So Mash-Ups Are a Good Thing?

I wasn't clear about the whole "mash-up" thing. Some LeTour! members were getting excited about how we could create "mash-ups" as part of the ensemble repertoire for the fall season...but I was still back on: "What's a mash-up"? Sounded like a mistake, something to be earnestly avoided, and certainly not pursued with vigor.

As most of you probably already know (since most of my readers are 'hipper' than I), a mash-up is actually the blending of two or more songs into one piece for performance. Sort of like a medley, but not necessarily in sequence, and sometimes overlapping one another.

As I pondered this in the midst of the joyous cacophony of a typical LeTour! repertoire meeting with the directors and artists, I was struck with the sense that this is exactly what we are doing in this inaugural year of the secondary ensemble we call LeTour!: creating mash-ups not just of different songs, but of different art forms, so that the overall impact is greatly heightened.

In LeTour! you will find dance, the spoken word, vocal and instrumental music, photography, painting and even film co-existing in the same performance space in real-time.

It might be helpful at this point to see an example of an arts mash-up, this one from Blackhawk Church, one of the few churches in America that is embracing the arts as a powerful vehicle to reach this culture we swim in.

So now you have a better idea of what LeTour! is after: maximum impact through the blending of art forms so contemporary audiences will be moved to start conversations...hopefully about Jesus!

Please mark your calendars for November 7 at 7:00pm, when LeTour! along with special guest Mrs' Bowling's Dance Troupe will present it's premiere performance.

It's your chance to become even 'hipper' than you are now!


(Wait--does anybody even use that word anymore...



God's Grandeur

The world is charged with the grandeur of God.
It will flame out, like shining shook foil...
                                 From God's Grandeur by Gerard Manley Hopkins

The world is indeed charged with God's greatness, majesty and glory. It is so because He is the Creator-God, from whom all things derive and in whom all things hold together. And all we who are humans, created in His very image, are, then, born (again) as artists.

Children understand this, though it is too sacred a thing to put into words. And often (too often, I would say) we domesticate and commoditize their in-born, God-given creativity out of them. Instead, we should be about the business of leading them to pursue their development as artists as a sacred trust before the Lord...freedom within boundaries, presaging a different, a better, a tantalizing, an infinitely more beautiful Reality.

For young artists who are God-followers, this pursuit will have little to do with competitions, college scholarships and the ever-dangerous, applause-driven, self-focused delusions of humanistic grandeur that are rampant in the current cult of American celebrity. But it will have everything to do with choosing to exercise an intentional stewardship of the gifts of these young artists as humans, as Christ-followers, as those whose very view of reality is being significantly shaped (we diligently hope) by the ancient-yet-true texts of the Holy Bible.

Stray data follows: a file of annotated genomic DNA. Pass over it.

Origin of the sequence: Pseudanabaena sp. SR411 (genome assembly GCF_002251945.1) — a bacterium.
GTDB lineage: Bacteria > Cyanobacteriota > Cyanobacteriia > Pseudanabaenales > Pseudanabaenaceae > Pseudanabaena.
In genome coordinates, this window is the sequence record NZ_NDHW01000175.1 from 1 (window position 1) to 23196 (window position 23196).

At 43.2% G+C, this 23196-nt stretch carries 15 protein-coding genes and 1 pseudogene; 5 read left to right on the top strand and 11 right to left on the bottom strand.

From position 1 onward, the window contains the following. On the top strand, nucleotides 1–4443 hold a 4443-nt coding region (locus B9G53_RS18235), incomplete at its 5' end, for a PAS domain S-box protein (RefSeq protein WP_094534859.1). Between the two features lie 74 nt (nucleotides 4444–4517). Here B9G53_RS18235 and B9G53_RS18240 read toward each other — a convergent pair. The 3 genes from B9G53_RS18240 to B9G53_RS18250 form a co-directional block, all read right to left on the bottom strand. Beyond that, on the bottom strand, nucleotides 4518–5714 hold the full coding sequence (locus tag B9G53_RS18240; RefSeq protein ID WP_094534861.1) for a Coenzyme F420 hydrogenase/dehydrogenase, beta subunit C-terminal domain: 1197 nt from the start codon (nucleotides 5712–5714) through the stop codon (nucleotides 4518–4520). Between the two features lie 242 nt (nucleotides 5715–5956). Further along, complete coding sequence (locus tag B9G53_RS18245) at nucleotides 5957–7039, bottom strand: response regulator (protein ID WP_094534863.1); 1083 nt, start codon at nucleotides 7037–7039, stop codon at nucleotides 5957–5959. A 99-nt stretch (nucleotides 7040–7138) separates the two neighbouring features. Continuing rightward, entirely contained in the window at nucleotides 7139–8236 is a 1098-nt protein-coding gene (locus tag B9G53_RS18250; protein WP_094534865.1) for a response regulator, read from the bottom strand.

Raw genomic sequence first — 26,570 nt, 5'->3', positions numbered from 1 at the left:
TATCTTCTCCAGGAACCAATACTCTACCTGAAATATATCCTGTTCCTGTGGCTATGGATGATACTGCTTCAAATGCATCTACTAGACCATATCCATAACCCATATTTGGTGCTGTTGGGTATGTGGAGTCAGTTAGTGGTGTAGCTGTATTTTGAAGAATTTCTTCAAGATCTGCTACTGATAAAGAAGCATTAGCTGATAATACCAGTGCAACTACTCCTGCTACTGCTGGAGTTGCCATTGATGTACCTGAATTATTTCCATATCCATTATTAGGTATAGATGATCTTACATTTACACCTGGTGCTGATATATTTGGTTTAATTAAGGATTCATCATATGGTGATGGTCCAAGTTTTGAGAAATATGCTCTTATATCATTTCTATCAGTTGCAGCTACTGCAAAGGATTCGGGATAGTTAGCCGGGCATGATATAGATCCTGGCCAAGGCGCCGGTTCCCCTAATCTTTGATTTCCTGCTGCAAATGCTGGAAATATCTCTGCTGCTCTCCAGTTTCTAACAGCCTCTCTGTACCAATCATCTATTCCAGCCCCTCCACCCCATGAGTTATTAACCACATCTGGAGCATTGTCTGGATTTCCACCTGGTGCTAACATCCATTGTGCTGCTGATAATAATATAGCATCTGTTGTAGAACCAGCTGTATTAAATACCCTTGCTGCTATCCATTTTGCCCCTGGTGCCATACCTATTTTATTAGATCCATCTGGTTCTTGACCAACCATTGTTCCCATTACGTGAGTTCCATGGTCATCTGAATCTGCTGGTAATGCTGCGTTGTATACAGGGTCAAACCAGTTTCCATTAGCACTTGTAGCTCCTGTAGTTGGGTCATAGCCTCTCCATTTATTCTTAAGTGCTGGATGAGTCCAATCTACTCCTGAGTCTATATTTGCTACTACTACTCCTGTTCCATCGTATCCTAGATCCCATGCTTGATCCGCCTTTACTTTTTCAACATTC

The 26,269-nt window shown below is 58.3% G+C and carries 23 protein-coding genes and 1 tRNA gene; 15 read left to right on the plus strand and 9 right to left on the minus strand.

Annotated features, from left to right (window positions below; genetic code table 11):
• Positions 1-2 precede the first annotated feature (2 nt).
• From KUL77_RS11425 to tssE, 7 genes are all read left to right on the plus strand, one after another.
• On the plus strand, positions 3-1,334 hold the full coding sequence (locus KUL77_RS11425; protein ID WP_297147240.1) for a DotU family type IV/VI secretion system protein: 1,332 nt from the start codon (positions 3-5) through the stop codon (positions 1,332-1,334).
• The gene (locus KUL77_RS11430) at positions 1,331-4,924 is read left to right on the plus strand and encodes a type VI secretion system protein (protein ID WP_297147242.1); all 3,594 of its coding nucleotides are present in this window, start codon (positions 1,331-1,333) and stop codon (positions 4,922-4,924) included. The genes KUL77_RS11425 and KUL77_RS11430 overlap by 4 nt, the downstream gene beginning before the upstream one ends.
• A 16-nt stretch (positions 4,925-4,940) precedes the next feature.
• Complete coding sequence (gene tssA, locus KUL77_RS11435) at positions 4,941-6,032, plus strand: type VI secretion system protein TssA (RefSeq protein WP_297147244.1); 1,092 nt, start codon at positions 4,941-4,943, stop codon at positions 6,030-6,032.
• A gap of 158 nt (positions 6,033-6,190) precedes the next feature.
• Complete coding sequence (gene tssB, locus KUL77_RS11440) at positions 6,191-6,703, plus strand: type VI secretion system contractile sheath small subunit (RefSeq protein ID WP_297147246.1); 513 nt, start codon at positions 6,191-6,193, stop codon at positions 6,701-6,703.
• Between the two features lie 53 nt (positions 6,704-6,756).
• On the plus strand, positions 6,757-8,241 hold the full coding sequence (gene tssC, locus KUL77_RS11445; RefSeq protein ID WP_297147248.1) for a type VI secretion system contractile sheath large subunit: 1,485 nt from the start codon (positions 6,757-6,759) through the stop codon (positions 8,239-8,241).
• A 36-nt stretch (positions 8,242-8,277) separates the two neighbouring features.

Should worldly success result from this pursuit, then we praise God for it, and we will be called to steward that as well.

"Success" or not, this stewardship of which we speak takes many forms, yet can be expressed in a few simple and profound words:









Of course, these emerging young artists may never make money from their art...but in pursuing the beauty of God through it their souls will be enriched. And not just theirs--but the souls of many whom their lives will touch.

It is also true that being an artist-Christ-follower may take the form of revealing the beauty of God through numbers, or the written word, or computer coding. We must not be too narrow here in our definitions. Yet clearly our focus in this particular endeavor remains with the performing and visual arts.


This year at Community Christian School, I will have the privilege of leading the effort to steward these young emerging artists, K-12, in their pursuit of God through the Creative Arts.

We have assembled a talented team of directors and instructors who are intently focused on building a shalom community of artist-leaders who take seriously and joyfully the mission of raising up artists who will infiltrate culture with great art that points securely and wonderfully to the One who started it all, and who is bringing everything in creation to a climactic conclusion.

Why not join us on this amazing journey?